|Robert D. Siegel
|Mickey Rourke, Marisa Tomei, Evan Rachel Wood, Mark Margolis, Todd Barry, Wass Stevens
|January 15, 2009
It’s been a disappointing Oscar season so far. I’ve seen a lot of good films but I haven’t seen one that wanted to make me stand up and cheer. That is, until now. The Wrestler is a near-perfect movie. If it’s not the best film of 2009, it’ll be damn close.
Randy "The Ram" Robinson (Rourke) is a semi-retired wrestler. Back in the 1980s, he was one of the biggest celebrities in the business. He had everything he wanted – wealth, popularity and success. His most famous bout was against an adversary known appropriately as "The Ayatollah". Their fight at Madison Square Garden is still talked about today.
The world has since moved on… and Randy hasn’t been a part of it. He now works at a crummy looking supermarket and what little income he has is spent on booze and hookers. He doesn’t even have enough to pay the rent. Randy still gets an occasional gig on the amateur wrestling circuit but it’s a far cry from the lofty heights that he once achieved. The crowds are small and his pay cheque is even smaller.
There’s a great scene which sums up the crux of the movie. Randy and a group of other wrestling "has beens" have an exhibition night where fans can come and meet them. They set up their stands and have photographs and VHS tapes ready to sell. Only a handful of people turn up. It was at this point when I truly felt sorry for these guys. Sure, they’re not saints, but they’ve been chewed up and spat out by the system that operates in the world of professional sport. When you’re hot, everyone wants to be with you. When you’re not, no one could care less.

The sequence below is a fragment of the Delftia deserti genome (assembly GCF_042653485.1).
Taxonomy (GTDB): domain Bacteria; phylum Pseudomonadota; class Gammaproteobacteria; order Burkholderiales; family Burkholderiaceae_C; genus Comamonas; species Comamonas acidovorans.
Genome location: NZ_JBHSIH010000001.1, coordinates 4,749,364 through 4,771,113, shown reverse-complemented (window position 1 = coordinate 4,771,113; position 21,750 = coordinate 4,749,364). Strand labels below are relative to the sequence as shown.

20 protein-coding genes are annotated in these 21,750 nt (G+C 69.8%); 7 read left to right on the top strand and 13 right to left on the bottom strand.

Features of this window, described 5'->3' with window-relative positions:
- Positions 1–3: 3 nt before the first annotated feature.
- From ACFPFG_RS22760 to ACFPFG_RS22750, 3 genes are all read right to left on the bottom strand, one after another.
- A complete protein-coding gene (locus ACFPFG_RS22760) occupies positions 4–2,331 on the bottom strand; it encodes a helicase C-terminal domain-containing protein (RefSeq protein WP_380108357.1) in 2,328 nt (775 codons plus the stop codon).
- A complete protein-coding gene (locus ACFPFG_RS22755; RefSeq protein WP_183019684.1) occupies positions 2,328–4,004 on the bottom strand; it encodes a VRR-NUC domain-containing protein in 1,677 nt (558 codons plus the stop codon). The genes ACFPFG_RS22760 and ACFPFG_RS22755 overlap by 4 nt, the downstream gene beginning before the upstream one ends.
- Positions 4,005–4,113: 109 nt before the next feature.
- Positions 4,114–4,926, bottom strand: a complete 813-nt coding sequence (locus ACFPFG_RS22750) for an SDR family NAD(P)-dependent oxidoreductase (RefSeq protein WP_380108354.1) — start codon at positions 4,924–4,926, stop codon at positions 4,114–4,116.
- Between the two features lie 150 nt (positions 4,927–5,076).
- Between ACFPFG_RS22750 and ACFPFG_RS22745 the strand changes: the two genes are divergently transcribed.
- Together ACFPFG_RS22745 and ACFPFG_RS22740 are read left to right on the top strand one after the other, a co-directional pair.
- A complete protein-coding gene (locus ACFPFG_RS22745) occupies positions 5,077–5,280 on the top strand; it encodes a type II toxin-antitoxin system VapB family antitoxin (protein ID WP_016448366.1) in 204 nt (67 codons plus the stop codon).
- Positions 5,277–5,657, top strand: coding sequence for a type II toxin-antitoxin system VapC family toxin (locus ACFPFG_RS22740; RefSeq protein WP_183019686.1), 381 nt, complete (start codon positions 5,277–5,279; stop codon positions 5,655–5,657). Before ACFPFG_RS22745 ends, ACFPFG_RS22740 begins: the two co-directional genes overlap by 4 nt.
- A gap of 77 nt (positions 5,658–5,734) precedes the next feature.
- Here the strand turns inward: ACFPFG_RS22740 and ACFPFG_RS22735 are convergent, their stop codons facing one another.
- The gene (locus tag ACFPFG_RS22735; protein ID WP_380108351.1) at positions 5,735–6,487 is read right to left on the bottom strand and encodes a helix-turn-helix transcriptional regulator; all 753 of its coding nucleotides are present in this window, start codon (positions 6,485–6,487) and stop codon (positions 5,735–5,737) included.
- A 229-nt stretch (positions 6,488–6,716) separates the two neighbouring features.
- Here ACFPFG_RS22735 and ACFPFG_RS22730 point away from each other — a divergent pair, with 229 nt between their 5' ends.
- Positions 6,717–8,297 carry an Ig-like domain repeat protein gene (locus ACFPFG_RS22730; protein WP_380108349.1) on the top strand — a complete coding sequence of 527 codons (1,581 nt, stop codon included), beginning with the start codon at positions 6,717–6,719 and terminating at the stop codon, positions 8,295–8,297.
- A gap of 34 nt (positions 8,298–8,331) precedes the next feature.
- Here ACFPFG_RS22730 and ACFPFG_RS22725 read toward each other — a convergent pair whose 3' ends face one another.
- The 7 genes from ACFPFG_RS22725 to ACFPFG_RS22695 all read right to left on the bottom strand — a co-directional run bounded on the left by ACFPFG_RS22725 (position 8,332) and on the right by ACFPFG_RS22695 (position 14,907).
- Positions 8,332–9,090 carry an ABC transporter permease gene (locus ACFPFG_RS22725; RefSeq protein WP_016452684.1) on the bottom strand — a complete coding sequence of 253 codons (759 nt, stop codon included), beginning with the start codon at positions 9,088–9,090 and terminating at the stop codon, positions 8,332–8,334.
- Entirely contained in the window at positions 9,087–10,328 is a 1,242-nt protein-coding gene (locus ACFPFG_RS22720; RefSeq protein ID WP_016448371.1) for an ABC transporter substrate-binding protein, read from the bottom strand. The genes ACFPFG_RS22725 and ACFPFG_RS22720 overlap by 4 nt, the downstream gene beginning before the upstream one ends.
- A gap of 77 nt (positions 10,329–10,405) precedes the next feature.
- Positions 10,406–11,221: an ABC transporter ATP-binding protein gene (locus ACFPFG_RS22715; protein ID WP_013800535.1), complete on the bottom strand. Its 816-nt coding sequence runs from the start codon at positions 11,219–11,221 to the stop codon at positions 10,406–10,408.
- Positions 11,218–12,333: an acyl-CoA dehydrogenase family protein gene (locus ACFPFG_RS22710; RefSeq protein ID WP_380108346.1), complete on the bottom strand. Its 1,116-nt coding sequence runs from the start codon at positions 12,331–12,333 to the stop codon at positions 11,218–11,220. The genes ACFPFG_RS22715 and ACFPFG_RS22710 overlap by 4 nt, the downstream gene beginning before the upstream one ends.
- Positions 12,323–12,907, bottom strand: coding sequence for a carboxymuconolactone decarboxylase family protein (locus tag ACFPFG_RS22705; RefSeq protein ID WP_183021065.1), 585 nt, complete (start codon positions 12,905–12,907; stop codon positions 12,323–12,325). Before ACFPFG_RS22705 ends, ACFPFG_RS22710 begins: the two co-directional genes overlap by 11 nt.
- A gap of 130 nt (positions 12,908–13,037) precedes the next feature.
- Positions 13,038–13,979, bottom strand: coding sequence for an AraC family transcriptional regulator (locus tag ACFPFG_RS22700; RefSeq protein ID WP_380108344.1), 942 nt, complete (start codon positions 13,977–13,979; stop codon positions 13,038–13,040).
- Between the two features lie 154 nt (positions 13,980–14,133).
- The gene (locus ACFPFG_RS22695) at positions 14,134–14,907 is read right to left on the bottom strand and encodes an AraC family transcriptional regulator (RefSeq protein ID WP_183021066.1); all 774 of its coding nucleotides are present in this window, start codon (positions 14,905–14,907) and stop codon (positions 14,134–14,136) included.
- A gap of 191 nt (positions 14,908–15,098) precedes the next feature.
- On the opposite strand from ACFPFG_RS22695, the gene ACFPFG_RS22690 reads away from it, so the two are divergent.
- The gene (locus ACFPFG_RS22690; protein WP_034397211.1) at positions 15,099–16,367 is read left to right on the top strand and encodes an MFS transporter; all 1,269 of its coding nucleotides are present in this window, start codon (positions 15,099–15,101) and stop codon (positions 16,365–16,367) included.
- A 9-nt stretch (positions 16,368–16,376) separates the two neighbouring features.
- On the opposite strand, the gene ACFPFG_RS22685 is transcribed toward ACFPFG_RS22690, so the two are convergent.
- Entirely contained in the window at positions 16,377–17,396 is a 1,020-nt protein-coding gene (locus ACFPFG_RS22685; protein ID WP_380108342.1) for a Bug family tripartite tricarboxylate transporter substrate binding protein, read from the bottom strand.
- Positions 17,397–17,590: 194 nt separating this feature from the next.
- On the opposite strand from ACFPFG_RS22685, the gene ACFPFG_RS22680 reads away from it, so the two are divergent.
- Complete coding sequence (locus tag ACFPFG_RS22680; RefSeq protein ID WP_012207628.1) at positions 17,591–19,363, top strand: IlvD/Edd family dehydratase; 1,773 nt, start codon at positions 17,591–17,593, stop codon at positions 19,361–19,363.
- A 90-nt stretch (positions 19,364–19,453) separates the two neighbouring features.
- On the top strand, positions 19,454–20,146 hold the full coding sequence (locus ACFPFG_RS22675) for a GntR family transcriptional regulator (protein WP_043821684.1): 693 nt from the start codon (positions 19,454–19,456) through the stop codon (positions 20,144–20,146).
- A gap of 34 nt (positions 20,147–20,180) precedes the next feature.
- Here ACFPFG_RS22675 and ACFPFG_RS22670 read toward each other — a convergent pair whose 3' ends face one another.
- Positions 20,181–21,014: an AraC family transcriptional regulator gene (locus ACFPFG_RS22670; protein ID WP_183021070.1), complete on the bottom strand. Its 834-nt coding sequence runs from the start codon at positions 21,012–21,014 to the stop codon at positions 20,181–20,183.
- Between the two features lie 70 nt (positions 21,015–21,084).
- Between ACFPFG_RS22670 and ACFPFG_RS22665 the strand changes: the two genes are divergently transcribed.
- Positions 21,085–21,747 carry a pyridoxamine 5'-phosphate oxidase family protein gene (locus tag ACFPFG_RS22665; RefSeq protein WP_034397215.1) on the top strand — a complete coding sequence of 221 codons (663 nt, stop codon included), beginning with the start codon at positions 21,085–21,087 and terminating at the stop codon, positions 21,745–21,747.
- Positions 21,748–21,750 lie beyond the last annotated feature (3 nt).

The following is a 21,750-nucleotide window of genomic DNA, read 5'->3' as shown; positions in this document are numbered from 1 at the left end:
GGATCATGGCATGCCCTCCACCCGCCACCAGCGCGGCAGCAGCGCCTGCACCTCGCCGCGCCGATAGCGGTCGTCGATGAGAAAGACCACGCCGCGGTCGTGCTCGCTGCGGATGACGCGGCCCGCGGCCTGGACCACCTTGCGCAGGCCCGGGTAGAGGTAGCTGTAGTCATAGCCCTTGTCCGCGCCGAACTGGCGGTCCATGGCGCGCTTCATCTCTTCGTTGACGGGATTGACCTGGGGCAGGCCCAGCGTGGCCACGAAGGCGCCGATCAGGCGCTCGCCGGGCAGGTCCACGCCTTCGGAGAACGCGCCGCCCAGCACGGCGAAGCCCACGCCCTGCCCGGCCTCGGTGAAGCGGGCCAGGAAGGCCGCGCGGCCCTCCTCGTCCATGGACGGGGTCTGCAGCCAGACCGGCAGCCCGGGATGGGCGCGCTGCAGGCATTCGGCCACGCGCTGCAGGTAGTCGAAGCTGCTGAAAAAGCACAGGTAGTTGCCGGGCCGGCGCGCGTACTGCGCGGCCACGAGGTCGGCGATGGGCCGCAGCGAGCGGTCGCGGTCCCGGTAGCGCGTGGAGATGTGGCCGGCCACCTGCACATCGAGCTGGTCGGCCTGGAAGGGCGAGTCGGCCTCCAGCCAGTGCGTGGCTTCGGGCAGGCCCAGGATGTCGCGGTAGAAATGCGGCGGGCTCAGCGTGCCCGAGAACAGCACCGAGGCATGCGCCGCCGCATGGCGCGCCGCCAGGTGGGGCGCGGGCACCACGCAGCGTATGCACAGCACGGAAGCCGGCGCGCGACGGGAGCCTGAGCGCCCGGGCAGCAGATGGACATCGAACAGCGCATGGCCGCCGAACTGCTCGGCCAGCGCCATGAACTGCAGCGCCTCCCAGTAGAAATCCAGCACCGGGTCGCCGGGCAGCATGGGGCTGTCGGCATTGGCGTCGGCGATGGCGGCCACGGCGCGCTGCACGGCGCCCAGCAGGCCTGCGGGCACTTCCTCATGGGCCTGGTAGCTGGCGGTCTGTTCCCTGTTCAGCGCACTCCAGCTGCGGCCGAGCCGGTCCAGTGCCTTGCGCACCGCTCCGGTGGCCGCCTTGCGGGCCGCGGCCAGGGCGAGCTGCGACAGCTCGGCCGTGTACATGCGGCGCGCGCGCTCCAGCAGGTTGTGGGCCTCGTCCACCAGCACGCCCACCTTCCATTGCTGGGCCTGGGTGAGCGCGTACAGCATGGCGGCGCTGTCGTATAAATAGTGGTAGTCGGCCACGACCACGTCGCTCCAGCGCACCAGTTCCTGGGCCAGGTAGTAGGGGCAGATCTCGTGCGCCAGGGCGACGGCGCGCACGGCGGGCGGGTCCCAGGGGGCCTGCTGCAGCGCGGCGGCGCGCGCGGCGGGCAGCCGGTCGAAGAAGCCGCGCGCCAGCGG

Mickey Rourke’s performance as Randy is the best by an actor in the past year. I’ll be gutted if he doesn’t win the Oscar next month. He is as tough as nails and he throws himself around with unwavering determination. What impressed me more was the "softer side" of the role. Rourke beautifully portrays Randy as a guy who puts on a brave face but deep down, is sad and lonely. He’s such a rich, complex character.
There are two relationships which are explored in the film. The first is with an ageing stripper named Cassidy (Tomei). The pair have always been close and Randy wants to take their friendship a step further but Cassidy is reluctant to do so. She has a strict rule not to get involved with clients. The second relationship is with his estranged daughter, Stephanie (Wood). Randy knows that he’s let Stephanie down over the years and he’d like to make amends.
Director Darren Aranofsky has now made two amazing films. The first was Requiem For A Dream and it was my favourite film of 2001. He slipped up in 2006 with The Fountain but has now returned to full form. The style of The Wrestler is little unusual but incredibly effective. It’s a mix between documentary and drama. It feels like we’re intrusively peering into the lives of real people.
When you break it down, this is a movie about a broken man trying to find a purpose for his life. The story of "The Ram" is one that I won’t easily forget.